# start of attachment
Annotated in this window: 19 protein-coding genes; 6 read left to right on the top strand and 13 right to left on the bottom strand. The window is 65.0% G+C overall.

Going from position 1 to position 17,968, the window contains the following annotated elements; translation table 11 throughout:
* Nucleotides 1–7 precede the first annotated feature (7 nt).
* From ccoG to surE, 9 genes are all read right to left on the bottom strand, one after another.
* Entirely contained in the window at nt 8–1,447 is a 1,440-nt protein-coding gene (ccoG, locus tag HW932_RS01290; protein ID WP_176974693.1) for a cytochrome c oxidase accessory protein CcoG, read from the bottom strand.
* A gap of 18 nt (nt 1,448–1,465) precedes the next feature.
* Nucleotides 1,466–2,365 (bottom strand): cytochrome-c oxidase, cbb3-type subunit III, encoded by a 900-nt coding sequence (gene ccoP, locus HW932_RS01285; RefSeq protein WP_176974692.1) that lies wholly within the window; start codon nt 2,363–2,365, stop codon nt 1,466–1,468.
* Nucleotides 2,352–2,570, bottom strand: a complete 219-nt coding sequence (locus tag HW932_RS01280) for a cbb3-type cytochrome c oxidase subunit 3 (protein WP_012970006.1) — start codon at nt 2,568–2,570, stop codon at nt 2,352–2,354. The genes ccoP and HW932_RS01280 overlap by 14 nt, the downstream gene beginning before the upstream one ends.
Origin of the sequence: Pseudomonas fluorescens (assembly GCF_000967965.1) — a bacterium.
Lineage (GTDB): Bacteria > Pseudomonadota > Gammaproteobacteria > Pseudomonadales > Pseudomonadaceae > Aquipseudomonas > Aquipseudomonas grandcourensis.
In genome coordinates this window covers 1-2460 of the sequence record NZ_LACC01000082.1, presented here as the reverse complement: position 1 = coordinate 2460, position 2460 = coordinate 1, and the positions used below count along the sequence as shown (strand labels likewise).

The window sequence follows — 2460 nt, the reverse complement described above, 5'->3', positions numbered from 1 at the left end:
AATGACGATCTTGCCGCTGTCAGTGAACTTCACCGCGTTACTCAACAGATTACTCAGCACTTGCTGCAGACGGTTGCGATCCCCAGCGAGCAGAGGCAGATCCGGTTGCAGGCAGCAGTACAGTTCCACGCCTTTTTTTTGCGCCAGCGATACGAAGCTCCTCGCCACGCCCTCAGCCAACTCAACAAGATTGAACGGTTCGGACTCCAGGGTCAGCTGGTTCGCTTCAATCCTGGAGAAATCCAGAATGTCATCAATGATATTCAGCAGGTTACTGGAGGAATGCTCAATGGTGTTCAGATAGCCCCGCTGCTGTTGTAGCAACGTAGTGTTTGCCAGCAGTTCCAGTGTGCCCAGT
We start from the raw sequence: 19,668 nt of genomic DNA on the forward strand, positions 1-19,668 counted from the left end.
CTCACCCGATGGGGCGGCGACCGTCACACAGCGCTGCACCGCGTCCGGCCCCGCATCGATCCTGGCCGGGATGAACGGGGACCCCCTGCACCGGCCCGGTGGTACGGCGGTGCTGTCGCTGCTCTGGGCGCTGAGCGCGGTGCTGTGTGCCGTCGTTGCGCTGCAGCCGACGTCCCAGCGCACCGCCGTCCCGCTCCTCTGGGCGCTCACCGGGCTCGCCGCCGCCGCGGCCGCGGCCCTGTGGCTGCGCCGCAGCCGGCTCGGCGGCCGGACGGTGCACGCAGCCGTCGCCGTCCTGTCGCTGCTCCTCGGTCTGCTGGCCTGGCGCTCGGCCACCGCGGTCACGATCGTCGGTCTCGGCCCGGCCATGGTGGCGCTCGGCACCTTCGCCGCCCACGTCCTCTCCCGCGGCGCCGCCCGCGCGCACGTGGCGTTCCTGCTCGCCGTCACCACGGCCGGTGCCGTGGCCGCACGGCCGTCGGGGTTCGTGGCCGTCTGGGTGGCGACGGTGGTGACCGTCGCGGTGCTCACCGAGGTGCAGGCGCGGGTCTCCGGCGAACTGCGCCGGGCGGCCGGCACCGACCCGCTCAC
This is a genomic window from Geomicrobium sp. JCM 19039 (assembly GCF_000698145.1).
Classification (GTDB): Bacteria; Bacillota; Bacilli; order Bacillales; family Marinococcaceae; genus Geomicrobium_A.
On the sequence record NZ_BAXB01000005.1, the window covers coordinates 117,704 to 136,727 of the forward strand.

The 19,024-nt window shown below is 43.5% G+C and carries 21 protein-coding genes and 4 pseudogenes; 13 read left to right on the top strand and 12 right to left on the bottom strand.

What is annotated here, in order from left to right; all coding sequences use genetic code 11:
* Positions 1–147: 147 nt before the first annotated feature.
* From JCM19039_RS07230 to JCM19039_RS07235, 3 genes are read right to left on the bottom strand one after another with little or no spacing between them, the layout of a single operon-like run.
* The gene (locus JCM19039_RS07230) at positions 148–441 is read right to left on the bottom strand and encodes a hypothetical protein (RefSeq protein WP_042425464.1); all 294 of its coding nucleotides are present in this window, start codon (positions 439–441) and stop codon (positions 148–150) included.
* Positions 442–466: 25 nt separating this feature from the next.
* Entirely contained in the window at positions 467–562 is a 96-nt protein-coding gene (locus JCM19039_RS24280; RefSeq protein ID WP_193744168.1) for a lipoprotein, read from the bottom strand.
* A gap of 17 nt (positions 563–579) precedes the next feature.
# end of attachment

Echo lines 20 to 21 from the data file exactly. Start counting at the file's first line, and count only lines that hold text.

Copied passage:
What is annotated here, in order from left to right; all coding sequences use genetic code 11:
* Positions 1–147: 147 nt before the first annotated feature.